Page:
South of Goodrich, the Wye twists and turns in a series of extravagant meanders, almost enclosing Coppet Hill and Huntsham Hill. We’d finished our exploration of the castle just as a heavy shower began. We waited it out in the visitor centre before picnicking in the sunshine. From the car park at the castle, a short stroll into Goodrich village brings you to the lane which climbs up Coppet Hill.
A bee spotted on a road-verge flower – could it be a honey bee? It isn’t very yellow.
It’s clear from the map that there are several options for walks on Coppet Hill, one of which would traverse the ridge before returning along the banks of the Wye. On this occasion, we needed a shorter route. We climbed steeply up to the trig point, the views and the weather improving as we did.
The kids all had several turns at climbing onto the trig pillar.
The Shandy Sherpa gave an expert commentary on what we could see – the Forest of Dean, and the Malverns, amongst them, as well as the more immediate wooded hills of the Wye valley.
We watched a kestrel hover over the tangle of bracken and foxgloves on the hillside.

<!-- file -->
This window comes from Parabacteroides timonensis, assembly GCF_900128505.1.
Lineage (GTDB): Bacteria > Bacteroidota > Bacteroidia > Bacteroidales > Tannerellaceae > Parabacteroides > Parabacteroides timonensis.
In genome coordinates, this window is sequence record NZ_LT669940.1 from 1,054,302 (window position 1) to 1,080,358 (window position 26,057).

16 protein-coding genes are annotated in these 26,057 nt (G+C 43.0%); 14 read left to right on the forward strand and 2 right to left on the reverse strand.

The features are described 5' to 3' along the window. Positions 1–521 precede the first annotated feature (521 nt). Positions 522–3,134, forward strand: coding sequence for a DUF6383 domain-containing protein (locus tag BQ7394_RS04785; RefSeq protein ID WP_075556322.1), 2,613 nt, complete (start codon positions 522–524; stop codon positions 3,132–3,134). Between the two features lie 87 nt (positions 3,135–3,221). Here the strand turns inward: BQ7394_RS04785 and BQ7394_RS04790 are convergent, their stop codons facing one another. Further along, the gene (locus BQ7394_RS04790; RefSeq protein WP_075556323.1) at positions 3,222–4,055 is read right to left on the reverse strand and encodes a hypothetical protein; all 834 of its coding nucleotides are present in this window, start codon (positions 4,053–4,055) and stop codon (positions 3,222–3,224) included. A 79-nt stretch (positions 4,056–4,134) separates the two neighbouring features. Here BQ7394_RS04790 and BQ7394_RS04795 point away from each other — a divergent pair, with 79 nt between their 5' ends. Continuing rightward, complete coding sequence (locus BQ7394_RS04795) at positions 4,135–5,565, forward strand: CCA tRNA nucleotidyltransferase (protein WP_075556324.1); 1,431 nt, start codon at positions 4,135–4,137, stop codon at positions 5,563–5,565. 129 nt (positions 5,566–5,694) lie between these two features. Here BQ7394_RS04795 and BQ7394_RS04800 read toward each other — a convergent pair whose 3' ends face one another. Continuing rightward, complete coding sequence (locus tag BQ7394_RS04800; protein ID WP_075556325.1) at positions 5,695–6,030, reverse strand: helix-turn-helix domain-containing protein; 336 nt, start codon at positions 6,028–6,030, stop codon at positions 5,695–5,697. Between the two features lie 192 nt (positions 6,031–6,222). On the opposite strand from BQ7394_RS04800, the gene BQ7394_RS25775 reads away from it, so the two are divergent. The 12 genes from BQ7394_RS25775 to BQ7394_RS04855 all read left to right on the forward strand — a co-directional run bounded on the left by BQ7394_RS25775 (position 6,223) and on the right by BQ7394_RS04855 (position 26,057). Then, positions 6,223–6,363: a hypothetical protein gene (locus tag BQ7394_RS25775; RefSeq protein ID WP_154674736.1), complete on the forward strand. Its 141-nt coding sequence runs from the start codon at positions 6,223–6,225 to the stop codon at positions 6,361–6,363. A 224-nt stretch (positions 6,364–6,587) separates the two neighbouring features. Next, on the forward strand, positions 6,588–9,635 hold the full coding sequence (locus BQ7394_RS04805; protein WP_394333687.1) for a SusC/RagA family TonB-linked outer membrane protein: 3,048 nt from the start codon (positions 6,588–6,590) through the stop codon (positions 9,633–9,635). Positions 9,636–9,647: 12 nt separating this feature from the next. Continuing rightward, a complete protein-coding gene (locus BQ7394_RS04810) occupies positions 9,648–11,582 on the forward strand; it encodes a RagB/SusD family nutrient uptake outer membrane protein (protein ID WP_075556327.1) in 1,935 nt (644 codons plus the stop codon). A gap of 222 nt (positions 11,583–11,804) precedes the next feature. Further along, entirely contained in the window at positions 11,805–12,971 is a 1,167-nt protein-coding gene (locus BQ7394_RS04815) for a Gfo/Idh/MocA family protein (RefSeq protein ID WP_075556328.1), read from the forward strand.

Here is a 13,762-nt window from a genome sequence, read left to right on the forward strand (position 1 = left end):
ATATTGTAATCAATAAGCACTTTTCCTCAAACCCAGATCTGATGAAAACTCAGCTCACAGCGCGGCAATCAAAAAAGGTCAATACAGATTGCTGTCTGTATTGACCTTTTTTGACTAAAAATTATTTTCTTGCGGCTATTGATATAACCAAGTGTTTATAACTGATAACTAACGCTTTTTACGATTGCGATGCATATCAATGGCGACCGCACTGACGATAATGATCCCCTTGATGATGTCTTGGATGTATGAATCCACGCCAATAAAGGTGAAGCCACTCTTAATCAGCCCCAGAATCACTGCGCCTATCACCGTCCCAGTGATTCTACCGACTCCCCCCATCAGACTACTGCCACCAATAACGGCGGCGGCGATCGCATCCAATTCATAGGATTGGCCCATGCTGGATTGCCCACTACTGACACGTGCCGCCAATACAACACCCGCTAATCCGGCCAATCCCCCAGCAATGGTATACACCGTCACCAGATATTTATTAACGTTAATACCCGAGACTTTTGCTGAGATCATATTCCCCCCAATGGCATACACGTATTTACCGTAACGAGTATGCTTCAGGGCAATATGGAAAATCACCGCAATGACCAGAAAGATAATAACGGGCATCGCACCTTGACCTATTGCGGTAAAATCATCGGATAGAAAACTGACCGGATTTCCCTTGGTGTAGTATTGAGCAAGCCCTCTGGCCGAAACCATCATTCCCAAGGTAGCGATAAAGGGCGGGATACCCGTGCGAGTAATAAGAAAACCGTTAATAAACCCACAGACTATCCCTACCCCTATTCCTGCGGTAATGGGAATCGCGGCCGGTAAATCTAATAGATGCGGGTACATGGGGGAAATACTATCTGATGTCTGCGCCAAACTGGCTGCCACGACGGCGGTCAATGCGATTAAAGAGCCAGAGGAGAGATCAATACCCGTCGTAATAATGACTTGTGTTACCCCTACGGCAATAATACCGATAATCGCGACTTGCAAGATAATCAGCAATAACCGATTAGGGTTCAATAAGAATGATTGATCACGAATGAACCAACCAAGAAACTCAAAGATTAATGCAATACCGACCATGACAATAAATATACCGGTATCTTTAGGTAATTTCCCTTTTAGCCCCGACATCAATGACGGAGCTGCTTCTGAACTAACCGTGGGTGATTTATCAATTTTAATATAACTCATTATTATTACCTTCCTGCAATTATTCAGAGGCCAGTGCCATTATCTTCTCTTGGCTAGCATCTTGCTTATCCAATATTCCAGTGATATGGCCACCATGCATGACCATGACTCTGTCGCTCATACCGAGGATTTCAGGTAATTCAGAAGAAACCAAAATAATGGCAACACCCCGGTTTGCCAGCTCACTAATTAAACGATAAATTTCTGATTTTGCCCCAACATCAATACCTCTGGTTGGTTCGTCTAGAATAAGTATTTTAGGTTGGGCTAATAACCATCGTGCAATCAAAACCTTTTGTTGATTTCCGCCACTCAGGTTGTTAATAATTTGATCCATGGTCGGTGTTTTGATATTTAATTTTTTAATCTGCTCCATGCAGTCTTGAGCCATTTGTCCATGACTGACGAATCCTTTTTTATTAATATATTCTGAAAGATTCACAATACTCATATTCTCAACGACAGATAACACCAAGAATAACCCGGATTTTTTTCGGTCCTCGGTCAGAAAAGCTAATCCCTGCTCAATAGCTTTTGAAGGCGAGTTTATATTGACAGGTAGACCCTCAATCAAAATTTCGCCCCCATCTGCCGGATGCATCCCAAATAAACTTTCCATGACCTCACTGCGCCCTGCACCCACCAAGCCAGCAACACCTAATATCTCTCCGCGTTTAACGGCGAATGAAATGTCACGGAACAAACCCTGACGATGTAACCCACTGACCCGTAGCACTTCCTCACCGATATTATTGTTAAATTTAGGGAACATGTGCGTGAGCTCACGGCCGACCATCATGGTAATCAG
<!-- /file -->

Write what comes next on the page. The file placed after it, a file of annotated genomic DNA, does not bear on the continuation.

Speckled yellow, a day-flying moth. It’s food plant is wood sage, of which we had seen plenty.
We continued a little further along the ridge, past ‘the folly’, which is little more than a wall.
Looking down on the Wye.
Common vetch, with an ant! Confusingly, common vetch isn’t actually all that common and isn’t the most common British vetch. It’s not something I would expect to see near home for example.
The west side of Coppet Hill is a common, and seems to be criss-crossed by many paths. The one we took, which cut diagonally down across the hillside and back towards Goodrich, was at a delightful angle.
A cracking little walk that. Both Offa’s dyke and the Wye Valley Walk pass nearby. The latter really appeals to me. It also occurs to me that a detour over Coppet Hill would make for an interesting variation in this part of the route.